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VLSI Architecture, Design, and Fabrication

IP.com Disclosure Number: IPCOM000131397D
Original Publication Date: 1979-May-01
Included in the Prior Art Database: 2005-Nov-10
Document File: 5 page(s) / 27K

Publishing Venue

Software Patent Institute

Related People

Philip M. Neches: AUTHOR [+3]

Abstract

California Institute of Technology

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THIS DOCUMENT IS AN APPROXIMATE REPRESENTATION OF THE ORIGINAL.

This record contains textual material that is copyright ©; 1979 by the Institute of Electrical and Electronics Engineers, Inc. All rights reserved. Contact the IEEE Computer Society http://www.computer.org/ (714-821-8380) for copies of the complete work that was the source of this textual material and for all use beyond that as a record from the SPI Database.

VLSI Architecture, Design, and Fabrication

Philip M. Neches

California Institute of Technology

100 million devices per chip? 50 picosecond gate transit times? As technology marches toward the realization of such heady projections, researchers are addressing the design challenges inherent in such complexity.

What would I do with 106 transistors on a chip?" With that question Intel Board Chairman Gordon Moore set the tone in his keynote address to nearly 500 conference registrants from industry, academia, and government. During the three days from January 22 to 24, 1979, invited speakers, refereed papers, and panel discussions dealt with various aspects of that theme.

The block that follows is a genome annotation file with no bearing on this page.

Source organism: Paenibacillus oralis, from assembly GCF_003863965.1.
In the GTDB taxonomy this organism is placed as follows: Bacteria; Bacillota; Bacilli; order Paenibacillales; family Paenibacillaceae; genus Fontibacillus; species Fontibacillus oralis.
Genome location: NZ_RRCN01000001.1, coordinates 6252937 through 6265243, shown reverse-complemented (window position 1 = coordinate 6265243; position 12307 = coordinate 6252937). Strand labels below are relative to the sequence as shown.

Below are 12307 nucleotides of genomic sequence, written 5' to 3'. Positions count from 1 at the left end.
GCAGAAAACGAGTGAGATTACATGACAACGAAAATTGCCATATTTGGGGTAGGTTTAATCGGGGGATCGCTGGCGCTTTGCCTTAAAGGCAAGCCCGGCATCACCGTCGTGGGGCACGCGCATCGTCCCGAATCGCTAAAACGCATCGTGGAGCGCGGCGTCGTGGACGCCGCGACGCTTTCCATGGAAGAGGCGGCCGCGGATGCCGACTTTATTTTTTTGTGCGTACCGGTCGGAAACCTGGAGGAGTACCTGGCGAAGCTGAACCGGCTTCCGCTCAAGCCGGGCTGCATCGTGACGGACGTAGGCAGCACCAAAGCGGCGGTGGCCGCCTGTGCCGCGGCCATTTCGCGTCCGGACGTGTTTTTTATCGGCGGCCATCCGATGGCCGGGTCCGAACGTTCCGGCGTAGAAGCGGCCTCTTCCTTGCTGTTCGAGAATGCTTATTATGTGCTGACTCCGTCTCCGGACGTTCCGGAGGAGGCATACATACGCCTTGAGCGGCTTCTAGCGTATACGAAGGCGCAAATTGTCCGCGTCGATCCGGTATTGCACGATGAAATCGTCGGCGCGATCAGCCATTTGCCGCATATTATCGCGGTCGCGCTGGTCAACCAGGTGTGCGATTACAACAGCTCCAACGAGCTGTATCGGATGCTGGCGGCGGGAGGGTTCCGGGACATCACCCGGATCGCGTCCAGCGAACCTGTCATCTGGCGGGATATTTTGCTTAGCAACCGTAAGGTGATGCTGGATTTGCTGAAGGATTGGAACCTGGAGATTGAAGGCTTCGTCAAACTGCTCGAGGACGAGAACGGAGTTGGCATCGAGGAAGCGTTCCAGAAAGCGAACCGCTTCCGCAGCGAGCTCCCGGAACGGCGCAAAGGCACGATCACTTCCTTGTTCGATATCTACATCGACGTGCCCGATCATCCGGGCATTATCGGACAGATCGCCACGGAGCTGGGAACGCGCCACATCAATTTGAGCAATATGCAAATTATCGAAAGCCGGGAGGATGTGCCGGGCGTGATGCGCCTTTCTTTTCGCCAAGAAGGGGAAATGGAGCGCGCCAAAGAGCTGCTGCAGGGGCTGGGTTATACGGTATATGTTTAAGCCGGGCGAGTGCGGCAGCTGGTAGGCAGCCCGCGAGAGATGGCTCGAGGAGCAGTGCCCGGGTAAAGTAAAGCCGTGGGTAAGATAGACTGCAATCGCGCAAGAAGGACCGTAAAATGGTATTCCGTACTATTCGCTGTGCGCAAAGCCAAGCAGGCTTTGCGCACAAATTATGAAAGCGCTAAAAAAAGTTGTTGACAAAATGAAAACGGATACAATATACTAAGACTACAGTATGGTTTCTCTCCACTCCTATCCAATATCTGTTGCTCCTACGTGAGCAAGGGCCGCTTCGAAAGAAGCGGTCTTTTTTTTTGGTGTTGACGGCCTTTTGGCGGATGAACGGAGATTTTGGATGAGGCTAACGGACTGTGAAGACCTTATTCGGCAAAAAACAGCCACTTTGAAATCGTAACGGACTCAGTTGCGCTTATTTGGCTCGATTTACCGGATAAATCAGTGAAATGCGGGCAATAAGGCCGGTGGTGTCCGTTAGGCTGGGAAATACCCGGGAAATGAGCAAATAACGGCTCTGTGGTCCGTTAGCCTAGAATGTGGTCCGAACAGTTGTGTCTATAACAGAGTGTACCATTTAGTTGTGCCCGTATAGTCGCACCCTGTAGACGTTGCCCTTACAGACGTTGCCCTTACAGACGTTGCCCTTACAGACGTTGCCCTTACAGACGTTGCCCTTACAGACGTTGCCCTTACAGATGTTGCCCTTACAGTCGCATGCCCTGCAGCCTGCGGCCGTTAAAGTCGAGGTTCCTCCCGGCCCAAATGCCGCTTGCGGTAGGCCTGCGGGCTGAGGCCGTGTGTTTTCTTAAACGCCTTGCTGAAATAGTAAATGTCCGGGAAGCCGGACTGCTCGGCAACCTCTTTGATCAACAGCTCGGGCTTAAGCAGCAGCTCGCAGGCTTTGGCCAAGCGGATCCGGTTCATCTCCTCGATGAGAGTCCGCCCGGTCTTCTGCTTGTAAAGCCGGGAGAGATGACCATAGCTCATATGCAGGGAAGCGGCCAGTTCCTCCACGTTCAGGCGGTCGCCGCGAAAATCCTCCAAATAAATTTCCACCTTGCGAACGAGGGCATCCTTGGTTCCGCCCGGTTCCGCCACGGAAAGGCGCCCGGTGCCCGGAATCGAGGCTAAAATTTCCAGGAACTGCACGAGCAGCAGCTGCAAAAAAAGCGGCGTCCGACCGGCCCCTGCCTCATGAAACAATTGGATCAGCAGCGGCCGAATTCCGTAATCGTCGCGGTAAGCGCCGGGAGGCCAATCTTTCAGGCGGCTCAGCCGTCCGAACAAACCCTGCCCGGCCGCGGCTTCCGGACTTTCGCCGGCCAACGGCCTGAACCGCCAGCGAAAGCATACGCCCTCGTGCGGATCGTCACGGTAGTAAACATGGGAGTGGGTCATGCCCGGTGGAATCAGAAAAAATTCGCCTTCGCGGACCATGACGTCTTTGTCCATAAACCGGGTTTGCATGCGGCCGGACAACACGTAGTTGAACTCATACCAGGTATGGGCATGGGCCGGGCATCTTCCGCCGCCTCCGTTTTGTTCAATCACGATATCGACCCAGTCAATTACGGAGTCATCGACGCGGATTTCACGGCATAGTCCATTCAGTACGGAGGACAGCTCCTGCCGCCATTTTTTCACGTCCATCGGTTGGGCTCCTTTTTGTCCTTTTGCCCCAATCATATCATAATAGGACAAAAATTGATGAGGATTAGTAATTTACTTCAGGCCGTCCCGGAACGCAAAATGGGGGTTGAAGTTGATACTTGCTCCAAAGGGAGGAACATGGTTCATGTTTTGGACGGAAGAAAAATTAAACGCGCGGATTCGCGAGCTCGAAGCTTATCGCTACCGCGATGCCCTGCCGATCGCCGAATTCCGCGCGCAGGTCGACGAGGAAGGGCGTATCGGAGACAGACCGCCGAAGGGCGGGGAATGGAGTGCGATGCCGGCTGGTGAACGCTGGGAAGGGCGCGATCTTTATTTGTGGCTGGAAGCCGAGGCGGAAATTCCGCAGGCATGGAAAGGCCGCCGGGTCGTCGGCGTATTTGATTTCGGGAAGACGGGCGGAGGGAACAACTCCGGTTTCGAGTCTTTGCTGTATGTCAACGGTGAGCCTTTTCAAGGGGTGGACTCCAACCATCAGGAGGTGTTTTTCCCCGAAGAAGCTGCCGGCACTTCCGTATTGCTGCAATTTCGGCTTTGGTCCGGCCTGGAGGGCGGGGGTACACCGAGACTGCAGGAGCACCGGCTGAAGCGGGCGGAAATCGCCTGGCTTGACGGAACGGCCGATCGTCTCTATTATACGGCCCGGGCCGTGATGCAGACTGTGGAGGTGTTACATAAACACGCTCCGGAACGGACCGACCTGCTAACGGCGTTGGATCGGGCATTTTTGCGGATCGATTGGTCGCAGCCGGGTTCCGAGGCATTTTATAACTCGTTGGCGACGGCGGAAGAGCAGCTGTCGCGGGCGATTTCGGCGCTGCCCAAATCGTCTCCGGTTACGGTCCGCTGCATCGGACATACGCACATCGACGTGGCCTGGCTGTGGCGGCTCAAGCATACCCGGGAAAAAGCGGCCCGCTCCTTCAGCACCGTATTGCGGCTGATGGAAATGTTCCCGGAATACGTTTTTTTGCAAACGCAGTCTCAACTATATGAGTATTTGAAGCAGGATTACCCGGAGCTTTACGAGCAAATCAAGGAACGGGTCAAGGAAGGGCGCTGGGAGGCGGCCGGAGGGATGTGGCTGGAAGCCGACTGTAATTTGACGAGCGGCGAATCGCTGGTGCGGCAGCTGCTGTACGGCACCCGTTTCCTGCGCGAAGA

The conference, titled "Very Large Scale Integration: Architecture, Design, and Fabrication," was held on the Caltech campus in Pasadena under the sponsorship of the Computer Science Department and the Industrial Associates Office.

In the first invited talk, Ed Wolf of Cornell discussed the goals of the National Sub-Micron Facility. Besides the obvious payoff for integrated circuits, advancing sub-micron fabrication technology will open up new areas, including new archival memories, and such non-computer applications as fabrication of transducers of biological scale and research into phenomena which occur at extreme pressure (106 bar). Wolf spoke of submicron fabrication as the means to maintain "an unassailable U.S.A. position in microelectronics and computer science."

Professor Wolf then turned to lithe ographic techniques and their anticipated theoretical limits of resolution. Visible and ultraviolet light techniques have not yet been pushed to their limits, he claimed, with perhaps 0.2pm as the ultimate end point. Electron beam techniques are believed capable of achieving 0.11lm resolution. X-ray techniques appear to have a theoretical limit of 50i, which could be equaled (although this is by no means certain) by focused ion beam technology, the latter a relative newcomer.

The next invited speaker, Amr Mohsen of Intel Corporation, then took to the podium with some controversial and heady projections for VLSI devices and circuits in the 1990-2000 time frame. Dr. Mohsen envisioned chips with 100 million devices (as opposed to today's 100 thousand). These chips would be fabricated with 0.2-pm minimum feature sizes (versus 2pm today), operate on 0.5V power supplies /versus 5V today), have gate transit times of 50 picoseconds (versus 1 nanosecond today), and speed-power products of 2 femtojoules (versus 10 to 1000 picojoules today). Dr. Mohsen predicte...